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The Coronavirus Economy: The commercial art world’s adjustment to a digital reality

April 6, 2020, 5:00 PM UTC

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As organizations across all industries try to figure out how to conduct business in this era of physical and social distancing, Gagosian, the largest global art gallery, had already been planning virtual ventures for months—starting in Hong Kong and then at its exhibition spaces in Europe, and now at its galleries in the United States.

After closing its 18 exhibition spaces across the globe, Gagosian is launching an online sales initiative through the gallery’s digital program to support its artists, who have spent years creating new works and preparing for exhibitions that were scheduled to open this spring. The first initiative, Artist Spotlight, launches April 8, highlighting a new artist and artwork each week. Expanded editorial programming will provide insights into the artist’s practice and influences through videos, interviews, photo essays, and even lists of their favorite songs or books.

Fortune spoke with Andrew Fabricant—who first worked at the New York–based gallery from 1983 to 1996, and rejoined in the role of chief operating officer in September 2018—about the gallery’s efforts to adjust to new realities for a new series, The Coronavirus Economy. The following Q&A has been condensed and lightly edited for clarity.

Andrew Fabricant is chief operating officer at Gagosian, a global network of galleries specializing in modern and contemporary art.
Emma Rose Milligan—Courtesy Gagosian.

Fortune: What is your business normally like this time of year? What did a typical day or week look like before this happened?

Fabricant: The business was spread globally between our 18 galleries, meaning I was traveling nearly all the time to support the exhibition schedule of our artists, worldwide. Needless to say, the enormous social component of the art business (openings, dinners, etc.) has been entirely compromised due to this scourge. 

When did you realize that the outbreak of COVID-19 was going to affect your business? How has it so far?

I had a brief intuition during my trip to Tokyo in January the week before Chinese Lunar New Year. The Japanese were extremely wary of the nearly 400,000 Chinese who were expected to be in Tokyo the coming weekend for the holiday break. I sensed something was up, but I don’t think anyone had an inkling of just how much this would affect our lives, let alone the art business.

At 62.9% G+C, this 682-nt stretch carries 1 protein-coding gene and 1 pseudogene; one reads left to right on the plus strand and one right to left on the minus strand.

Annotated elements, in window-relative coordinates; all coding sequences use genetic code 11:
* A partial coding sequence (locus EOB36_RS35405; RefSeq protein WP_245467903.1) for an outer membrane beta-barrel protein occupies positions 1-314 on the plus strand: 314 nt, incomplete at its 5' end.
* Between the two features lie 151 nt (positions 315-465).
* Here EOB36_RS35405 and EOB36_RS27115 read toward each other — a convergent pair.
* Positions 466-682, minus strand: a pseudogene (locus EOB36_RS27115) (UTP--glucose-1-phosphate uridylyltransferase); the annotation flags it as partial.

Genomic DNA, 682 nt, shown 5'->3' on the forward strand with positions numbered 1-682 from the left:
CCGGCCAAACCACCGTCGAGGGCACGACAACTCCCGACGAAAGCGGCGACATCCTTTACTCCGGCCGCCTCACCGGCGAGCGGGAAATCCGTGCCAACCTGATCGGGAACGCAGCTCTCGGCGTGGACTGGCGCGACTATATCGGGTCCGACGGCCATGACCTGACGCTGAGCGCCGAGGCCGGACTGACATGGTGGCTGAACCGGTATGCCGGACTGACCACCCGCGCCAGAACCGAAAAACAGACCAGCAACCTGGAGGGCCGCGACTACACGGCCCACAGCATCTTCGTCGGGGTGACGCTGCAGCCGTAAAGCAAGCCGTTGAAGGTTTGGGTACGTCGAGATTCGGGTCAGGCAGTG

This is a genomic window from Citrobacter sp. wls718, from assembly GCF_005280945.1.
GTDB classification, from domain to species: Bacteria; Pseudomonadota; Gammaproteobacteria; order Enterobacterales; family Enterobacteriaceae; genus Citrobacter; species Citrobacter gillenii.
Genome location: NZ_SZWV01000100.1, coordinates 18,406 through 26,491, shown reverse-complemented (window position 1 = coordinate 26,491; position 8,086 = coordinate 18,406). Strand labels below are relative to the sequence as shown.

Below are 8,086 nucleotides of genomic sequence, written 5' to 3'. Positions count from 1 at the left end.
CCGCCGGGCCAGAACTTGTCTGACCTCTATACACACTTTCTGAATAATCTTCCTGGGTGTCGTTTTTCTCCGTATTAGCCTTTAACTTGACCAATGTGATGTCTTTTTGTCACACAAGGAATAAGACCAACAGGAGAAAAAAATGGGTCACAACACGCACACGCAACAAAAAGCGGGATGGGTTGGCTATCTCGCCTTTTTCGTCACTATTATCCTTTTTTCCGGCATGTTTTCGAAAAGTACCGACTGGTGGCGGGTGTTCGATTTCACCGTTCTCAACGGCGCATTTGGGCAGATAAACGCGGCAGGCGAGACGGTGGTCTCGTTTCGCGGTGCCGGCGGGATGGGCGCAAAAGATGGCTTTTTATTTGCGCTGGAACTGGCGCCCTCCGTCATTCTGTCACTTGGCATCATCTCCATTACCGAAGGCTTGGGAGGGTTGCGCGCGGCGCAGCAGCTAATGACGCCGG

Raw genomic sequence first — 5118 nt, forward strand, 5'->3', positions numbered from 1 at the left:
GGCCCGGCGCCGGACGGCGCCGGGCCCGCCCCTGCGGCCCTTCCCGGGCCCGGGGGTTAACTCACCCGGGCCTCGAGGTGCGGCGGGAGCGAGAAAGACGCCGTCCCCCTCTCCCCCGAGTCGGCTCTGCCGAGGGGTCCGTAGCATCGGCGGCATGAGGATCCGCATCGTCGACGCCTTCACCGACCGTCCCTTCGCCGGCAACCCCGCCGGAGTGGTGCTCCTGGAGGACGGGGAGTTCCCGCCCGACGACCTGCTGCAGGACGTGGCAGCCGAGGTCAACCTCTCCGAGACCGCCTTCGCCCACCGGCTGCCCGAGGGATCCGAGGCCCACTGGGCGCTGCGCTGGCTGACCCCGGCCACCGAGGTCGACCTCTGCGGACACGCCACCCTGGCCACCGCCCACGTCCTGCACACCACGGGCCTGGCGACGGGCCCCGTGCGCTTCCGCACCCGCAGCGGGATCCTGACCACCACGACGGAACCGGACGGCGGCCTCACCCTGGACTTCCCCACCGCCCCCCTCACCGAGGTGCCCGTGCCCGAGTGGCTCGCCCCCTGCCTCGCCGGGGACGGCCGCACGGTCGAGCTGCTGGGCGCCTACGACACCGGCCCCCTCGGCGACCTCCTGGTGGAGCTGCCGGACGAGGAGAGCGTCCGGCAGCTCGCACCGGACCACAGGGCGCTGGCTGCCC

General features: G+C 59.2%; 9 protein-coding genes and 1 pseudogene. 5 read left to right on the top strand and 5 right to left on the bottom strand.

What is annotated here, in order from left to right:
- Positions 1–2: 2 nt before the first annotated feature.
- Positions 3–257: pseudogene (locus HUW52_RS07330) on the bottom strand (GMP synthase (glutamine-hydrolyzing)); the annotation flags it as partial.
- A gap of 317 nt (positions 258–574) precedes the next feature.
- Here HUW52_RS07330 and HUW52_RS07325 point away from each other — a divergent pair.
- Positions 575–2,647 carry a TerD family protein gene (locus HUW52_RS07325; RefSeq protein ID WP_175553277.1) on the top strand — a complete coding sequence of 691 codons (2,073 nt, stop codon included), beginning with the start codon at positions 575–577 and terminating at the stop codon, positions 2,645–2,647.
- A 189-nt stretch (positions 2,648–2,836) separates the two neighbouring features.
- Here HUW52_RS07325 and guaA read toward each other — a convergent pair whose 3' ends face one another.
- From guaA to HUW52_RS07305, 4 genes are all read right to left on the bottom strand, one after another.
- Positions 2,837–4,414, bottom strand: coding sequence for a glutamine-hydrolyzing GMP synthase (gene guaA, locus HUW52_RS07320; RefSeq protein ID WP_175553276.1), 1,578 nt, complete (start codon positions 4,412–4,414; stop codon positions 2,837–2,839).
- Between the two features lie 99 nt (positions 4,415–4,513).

Given that all nonessential businesses are closed for the foreseeable future, what kinds of measures are art galleries taking to showcase their work in the meantime? 

The key is to adapt, which we have by continuing to manage the strength of our reputation and the deep-bench talent of our artists to maximum effect. 

When this is all over, what do you think it will take for the art industry to fully recover? And how much time do you think that would require?

We are extremely enthusiastic about an Artist Spotlight series, which we will unveil through our website on Wednesday, April 8. Each Wednesday, we will highlight a new artist through videos, interviews, essays, and other new content. On Fridays, we will feature a new work by that artist for sale for a period of 48 hours. The artists are not suspending their creative impulses during this period, and they need to put their work in front of the public. The artists are excited by this vehicle, and if they are excited, the works are going to be terrific. Who’s to say?

We don’t know the extent of this tragic trajectory visited upon us, nor do I really think 2008–2009 is an apt comparison. That was a banking crisis, this is a human health crisis, first and foremost. The art market will undoubtedly come back—it may be in fits and starts, it may be in a series of loud bursts—but it will come back. In the meantime, we are happy to give our artists a platform to support themselves and their studios.

Aside from business, how have you been coping—emotionally, mentally—from day to day during this tumultuous time?

I went into self-quarantine on March 6 because a friend tested positive for COVID-19. I am safe, and my family is safe. I worry constantly, but I suppose that is one of the many reasons alcohol was invented. The support of my colleagues has been particularly helpful—awe-inspiring, in fact. We are all supporting each other during this perilous time. It bonds us in ways that when we come out the other side of this, will make us better art dealers and certainly better people.

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Subscribe to Fortune’s Outbreak newsletter for a daily roundup of stories on the coronavirus and its impact on global business.